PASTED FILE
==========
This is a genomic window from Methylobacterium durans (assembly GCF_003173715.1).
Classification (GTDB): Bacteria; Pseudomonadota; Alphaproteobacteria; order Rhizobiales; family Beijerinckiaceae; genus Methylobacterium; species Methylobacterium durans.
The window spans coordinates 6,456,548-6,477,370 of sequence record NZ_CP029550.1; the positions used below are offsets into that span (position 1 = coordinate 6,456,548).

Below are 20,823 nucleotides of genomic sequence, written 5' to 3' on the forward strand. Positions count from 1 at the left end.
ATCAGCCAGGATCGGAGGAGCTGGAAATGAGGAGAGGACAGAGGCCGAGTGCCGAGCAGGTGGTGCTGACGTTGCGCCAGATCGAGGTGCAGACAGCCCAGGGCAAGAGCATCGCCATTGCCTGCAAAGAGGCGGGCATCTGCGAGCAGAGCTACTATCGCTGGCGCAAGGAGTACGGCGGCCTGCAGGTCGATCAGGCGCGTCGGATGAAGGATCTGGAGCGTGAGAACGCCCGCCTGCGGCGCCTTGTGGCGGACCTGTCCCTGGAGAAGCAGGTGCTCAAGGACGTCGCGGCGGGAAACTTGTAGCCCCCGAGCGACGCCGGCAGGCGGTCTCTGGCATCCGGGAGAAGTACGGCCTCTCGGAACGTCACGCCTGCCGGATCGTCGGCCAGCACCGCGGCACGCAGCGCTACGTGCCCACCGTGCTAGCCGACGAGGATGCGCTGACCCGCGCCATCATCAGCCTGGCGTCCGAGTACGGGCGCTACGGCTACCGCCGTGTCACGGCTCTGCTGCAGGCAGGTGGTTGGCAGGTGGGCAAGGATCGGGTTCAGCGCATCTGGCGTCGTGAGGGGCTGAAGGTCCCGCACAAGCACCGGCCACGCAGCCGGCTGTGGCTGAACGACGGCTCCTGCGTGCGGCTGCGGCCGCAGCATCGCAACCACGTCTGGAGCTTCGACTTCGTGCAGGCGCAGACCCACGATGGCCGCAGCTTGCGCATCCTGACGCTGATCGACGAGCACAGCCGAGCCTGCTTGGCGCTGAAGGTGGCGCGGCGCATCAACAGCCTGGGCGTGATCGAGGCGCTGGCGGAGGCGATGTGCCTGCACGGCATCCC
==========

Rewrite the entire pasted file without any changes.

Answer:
This is a genomic window from Methylobacterium durans (assembly GCF_003173715.1).
Classification (GTDB): Bacteria; Pseudomonadota; Alphaproteobacteria; order Rhizobiales; family Beijerinckiaceae; genus Methylobacterium; species Methylobacterium durans.
The window spans coordinates 6,456,548-6,477,370 of sequence record NZ_CP029550.1; the positions used below are offsets into that span (position 1 = coordinate 6,456,548).

Below are 20,823 nucleotides of genomic sequence, written 5' to 3' on the forward strand. Positions count from 1 at the left end.
ATCAGCCAGGATCGGAGGAGCTGGAAATGAGGAGAGGACAGAGGCCGAGTGCCGAGCAGGTGGTGCTGACGTTGCGCCAGATCGAGGTGCAGACAGCCCAGGGCAAGAGCATCGCCATTGCCTGCAAAGAGGCGGGCATCTGCGAGCAGAGCTACTATCGCTGGCGCAAGGAGTACGGCGGCCTGCAGGTCGATCAGGCGCGTCGGATGAAGGATCTGGAGCGTGAGAACGCCCGCCTGCGGCGCCTTGTGGCGGACCTGTCCCTGGAGAAGCAGGTGCTCAAGGACGTCGCGGCGGGAAACTTGTAGCCCCCGAGCGACGCCGGCAGGCGGTCTCTGGCATCCGGGAGAAGTACGGCCTCTCGGAACGTCACGCCTGCCGGATCGTCGGCCAGCACCGCGGCACGCAGCGCTACGTGCCCACCGTGCTAGCCGACGAGGATGCGCTGACCCGCGCCATCATCAGCCTGGCGTCCGAGTACGGGCGCTACGGCTACCGCCGTGTCACGGCTCTGCTGCAGGCAGGTGGTTGGCAGGTGGGCAAGGATCGGGTTCAGCGCATCTGGCGTCGTGAGGGGCTGAAGGTCCCGCACAAGCACCGGCCACGCAGCCGGCTGTGGCTGAACGACGGCTCCTGCGTGCGGCTGCGGCCGCAGCATCGCAACCACGTCTGGAGCTTCGACTTCGTGCAGGCGCAGACCCACGATGGCCGCAGCTTGCGCATCCTGACGCTGATCGACGAGCACAGCCGAGCCTGCTTGGCGCTGAAGGTGGCGCGGCGCATCAACAGCCTGGGCGTGATCGAGGCGCTGGCGGAGGCGATGTGCCTGCACGGCATCCC